Measuring what happens inside the human brain is an open and complex problem. Despite the development of many different neuroimaging techniques, it is still unclear how to measure brain dynamics that are directly relevant to phenomenology. However, in recent years, promising mathematical frameworks that explain brain activity and plausibly relate with phenomenology have emerged.

First, in 2016, Selene Atasoy and colleagues developed what’s known as the “connectome-specific harmonic waves” (CSHW) framework. CSHW introduced a new frequency-specific representation of cortical activity based on the functional networks of the human brain. Later, in 2023, James Pang and colleagues derived these frequency-specific representations from the shape of the brain, which they called geometric eigenmodes. They then demonstrated how geometric eigenmodes yielded greater accuracy in explaining brain activity while providing a simpler model.

But what are these frequency-specific ways of measuring brain activity? Why is it better to derive them from the shape of the brain? Why are they plausibly directly related to phenomenology? And why is QRI excited about them? Let’s explore these questions together.

In physics and engineering, eigenmodes are particular modes in which a system vibrates. They are distinct patterns of motion in which a system resonates. They are crucial in understanding the behavior of complex systems. Mathematically speaking, eigenmodes relate to special vectors which preserve their direction after a linear transformation. Methods from linear algebra determine the frequencies (eigenvalues) and the patterns of motion (eigenvectors) associated with the eigenmodes of a given system.

The concept of eigenmodes extends to the brain. Brain or neural eigenmodes are patterns of synchronized activity that arise from the collective behavior of interconnected neurons in the brain. Eigenmodes are orthogonal, so they are a basis set that can be used to decompose spatiotemporal dynamics as a weighted sum. However, they can be derived in different ways, leading to capturing different patterns.

The CSHW framework derives eigenmodes from the connectome, an
undirected and unweighted graph representation of the human brain. More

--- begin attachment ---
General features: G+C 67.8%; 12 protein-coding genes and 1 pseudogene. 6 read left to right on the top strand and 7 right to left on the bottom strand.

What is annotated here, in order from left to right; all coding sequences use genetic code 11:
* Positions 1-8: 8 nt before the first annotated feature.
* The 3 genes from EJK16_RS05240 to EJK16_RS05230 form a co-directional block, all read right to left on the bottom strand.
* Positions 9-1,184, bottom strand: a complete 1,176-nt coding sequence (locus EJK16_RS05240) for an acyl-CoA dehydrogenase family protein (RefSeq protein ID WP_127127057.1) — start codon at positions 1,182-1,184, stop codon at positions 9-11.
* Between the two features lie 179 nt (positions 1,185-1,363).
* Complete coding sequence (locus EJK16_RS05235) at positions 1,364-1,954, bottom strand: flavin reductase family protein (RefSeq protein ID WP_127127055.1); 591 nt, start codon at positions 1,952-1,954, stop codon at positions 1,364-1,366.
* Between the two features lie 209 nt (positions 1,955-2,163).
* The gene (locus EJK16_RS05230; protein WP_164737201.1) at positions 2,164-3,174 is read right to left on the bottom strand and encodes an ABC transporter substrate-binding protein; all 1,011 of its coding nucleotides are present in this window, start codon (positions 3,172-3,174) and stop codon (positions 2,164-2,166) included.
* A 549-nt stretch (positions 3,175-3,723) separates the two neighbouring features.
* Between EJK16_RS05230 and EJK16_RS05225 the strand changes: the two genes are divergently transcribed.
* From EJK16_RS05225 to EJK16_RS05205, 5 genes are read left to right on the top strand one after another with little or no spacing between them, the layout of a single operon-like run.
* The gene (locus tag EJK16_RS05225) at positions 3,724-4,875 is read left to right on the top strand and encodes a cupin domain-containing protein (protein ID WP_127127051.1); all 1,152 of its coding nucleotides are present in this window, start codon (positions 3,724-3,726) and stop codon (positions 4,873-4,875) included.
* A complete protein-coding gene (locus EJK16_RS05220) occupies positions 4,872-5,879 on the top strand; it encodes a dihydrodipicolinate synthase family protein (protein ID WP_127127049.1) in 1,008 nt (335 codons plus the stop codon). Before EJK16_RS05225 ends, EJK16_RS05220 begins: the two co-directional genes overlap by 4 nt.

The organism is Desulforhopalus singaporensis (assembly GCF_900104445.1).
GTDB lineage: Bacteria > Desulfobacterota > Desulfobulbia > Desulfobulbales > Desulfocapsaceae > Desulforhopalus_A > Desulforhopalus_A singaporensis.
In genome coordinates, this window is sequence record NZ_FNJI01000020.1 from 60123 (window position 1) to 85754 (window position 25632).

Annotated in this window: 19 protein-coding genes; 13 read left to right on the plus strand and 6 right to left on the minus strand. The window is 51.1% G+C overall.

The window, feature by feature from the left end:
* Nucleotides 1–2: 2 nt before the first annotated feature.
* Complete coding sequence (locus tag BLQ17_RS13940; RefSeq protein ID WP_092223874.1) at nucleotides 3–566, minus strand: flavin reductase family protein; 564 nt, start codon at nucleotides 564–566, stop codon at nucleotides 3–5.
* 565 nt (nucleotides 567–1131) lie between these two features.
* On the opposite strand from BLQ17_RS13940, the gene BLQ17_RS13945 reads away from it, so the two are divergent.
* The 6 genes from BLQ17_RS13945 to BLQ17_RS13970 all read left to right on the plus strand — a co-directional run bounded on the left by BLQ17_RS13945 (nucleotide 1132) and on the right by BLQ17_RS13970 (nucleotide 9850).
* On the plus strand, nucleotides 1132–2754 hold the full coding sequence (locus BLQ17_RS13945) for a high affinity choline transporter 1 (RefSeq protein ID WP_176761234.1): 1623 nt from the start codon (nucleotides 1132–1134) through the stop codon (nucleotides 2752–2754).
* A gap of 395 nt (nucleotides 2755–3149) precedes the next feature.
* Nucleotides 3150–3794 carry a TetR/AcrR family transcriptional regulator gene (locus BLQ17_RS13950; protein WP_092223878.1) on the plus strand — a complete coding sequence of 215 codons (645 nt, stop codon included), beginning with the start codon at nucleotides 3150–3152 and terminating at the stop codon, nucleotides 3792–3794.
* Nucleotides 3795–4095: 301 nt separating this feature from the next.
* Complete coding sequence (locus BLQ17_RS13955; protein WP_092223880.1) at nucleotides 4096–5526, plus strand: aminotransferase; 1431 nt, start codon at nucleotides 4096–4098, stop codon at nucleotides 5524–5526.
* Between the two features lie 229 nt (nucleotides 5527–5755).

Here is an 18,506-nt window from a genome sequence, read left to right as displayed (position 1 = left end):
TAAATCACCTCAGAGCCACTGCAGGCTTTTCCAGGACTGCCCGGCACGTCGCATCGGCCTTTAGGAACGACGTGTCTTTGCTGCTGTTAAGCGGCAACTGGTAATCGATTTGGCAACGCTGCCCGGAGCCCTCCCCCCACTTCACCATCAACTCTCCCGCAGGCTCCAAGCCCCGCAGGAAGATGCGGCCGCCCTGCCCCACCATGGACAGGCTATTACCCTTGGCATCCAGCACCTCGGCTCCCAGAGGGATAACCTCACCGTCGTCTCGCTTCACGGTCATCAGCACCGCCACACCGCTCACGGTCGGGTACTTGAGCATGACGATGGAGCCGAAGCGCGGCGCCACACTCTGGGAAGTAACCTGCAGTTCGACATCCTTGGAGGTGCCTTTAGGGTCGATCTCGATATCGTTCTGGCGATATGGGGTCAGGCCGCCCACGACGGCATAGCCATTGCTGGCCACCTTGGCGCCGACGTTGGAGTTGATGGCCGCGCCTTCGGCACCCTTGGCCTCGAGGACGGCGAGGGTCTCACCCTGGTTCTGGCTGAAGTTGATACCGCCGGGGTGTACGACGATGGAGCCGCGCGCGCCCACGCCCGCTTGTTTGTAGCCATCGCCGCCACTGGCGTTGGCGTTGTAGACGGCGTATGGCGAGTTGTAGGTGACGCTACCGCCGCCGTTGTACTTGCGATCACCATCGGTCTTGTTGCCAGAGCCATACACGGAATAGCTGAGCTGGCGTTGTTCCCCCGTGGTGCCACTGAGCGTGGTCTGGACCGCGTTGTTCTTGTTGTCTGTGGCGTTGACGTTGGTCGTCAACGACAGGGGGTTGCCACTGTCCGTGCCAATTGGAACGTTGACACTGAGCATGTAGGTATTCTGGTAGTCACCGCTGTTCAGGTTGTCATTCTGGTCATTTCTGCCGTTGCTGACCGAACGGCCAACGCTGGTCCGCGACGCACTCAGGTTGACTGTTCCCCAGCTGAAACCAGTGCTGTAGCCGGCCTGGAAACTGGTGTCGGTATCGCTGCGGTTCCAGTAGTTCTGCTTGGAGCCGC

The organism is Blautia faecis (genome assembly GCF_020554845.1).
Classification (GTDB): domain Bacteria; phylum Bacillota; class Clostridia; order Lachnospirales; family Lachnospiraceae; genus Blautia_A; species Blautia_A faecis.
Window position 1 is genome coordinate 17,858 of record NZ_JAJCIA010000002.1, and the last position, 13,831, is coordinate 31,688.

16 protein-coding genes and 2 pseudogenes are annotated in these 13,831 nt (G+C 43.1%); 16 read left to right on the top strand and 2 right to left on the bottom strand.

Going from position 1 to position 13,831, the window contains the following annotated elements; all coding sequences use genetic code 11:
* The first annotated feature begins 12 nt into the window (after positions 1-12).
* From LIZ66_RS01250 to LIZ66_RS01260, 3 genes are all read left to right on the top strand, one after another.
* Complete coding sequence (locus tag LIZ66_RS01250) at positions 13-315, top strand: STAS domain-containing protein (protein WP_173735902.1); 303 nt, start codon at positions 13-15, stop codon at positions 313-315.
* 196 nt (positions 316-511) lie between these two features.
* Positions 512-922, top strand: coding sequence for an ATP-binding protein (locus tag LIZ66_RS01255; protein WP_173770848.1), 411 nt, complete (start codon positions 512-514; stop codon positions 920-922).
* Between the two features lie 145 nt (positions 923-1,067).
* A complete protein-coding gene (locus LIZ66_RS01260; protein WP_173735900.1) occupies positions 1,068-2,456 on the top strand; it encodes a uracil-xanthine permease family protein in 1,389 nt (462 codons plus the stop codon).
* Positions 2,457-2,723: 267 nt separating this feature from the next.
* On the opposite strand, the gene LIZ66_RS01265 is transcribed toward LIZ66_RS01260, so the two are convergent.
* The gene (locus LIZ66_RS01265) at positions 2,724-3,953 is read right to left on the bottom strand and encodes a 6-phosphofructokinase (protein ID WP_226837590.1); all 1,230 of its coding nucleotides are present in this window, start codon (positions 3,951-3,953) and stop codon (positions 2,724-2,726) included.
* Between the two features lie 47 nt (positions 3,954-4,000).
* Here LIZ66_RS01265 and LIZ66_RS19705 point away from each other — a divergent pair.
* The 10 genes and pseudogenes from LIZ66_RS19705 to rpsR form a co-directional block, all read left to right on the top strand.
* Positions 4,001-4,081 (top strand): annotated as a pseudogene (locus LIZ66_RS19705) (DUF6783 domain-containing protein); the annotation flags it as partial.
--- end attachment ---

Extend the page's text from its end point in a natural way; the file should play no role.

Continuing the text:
specifically, the CSHW connectome is constructed by sampling ~20k nodes
from cortical gray matter, constructing short-range edges from the
cortical surface mesh of MRI data, and long-range connections from
white-matter cortico-cortical and thalamo-cortical fibers in DTI data.
From the connectome graph, we can obtain an adjacency and a degree
matrix which provide the graph Laplacian. Solving the eigenvalue problem
over the graph Laplacian gives the **connectome
eigenmodes**.

Instead, **geometric eigenmodes** come from the shape of
the brain. Pang and his co-authors considered the cerebral cortex as a
2D model embedded within 3D Euclidean space and used a mesh
representation of a population-averaged template capturing local
vertex-to-vertex spatial relations and curvature. Then they constructed
the Laplace–Beltrami operator (LBO) from this surface mesh and solved
the eigenvalue problem.

Importantly, when the number of nodes in a graph increases, the graph Laplacian converges to the Laplace-Beltrami operator. Thus, connectome and geometric eigenmodes are mathematically equivalent and what differs is the underlying data (connections and shape) used by either framework.

Connectome eigenmodes are distinct patterns of activity determined by the interactions between interconnected and functionally specialized cell populations. Intuitively, they may relate to concepts such as how to efficiently partition the brain connectome or the rate of convergence of a signal traveling randomly across the brain network. Differently, geometric eigenmodes are determined by fundamental aspects of the neocortex geometry such as overall size and shape, curvature and foldings of the gyri.

Now that we know how to construct different eigenbasis of brain dynamics, the next question to ask is how do we know that these really represent what happens in the brain? And given that we described two different ways of deriving them; which one better describes brain activity?

In their 2016 study, Atasoy and her colleagues demonstrated the relation between connectome eigenmodes and brain activity by calculating the mutual information and F-measure (a combination of precision and recall of prediction) between connectome eigenmodes and resting state networks in the brain (low-frequency activity strongly temporally correlated across the brain). What they found was correlation between the visual, somato-motor and limbic networks with low-frequency eigenmodes, and correlation between control, dorsal attention and ventral attention with a broader range of connectome eigenmodes. Notably, they found a statistically significant similarity between the default mode network (DMN) and an eigenmode in the range of the 9th connectome eigenvalue for all human subjects analyzed (n = 10). In a subsequent 2021 study, Atasoy and colleagues scaled their evaluation to 812 fMRI images from the Human Connectome Project (HCP) finding even clearer evidence of the overlap between patterns of activations of the connectome eigenmodes and functional regions.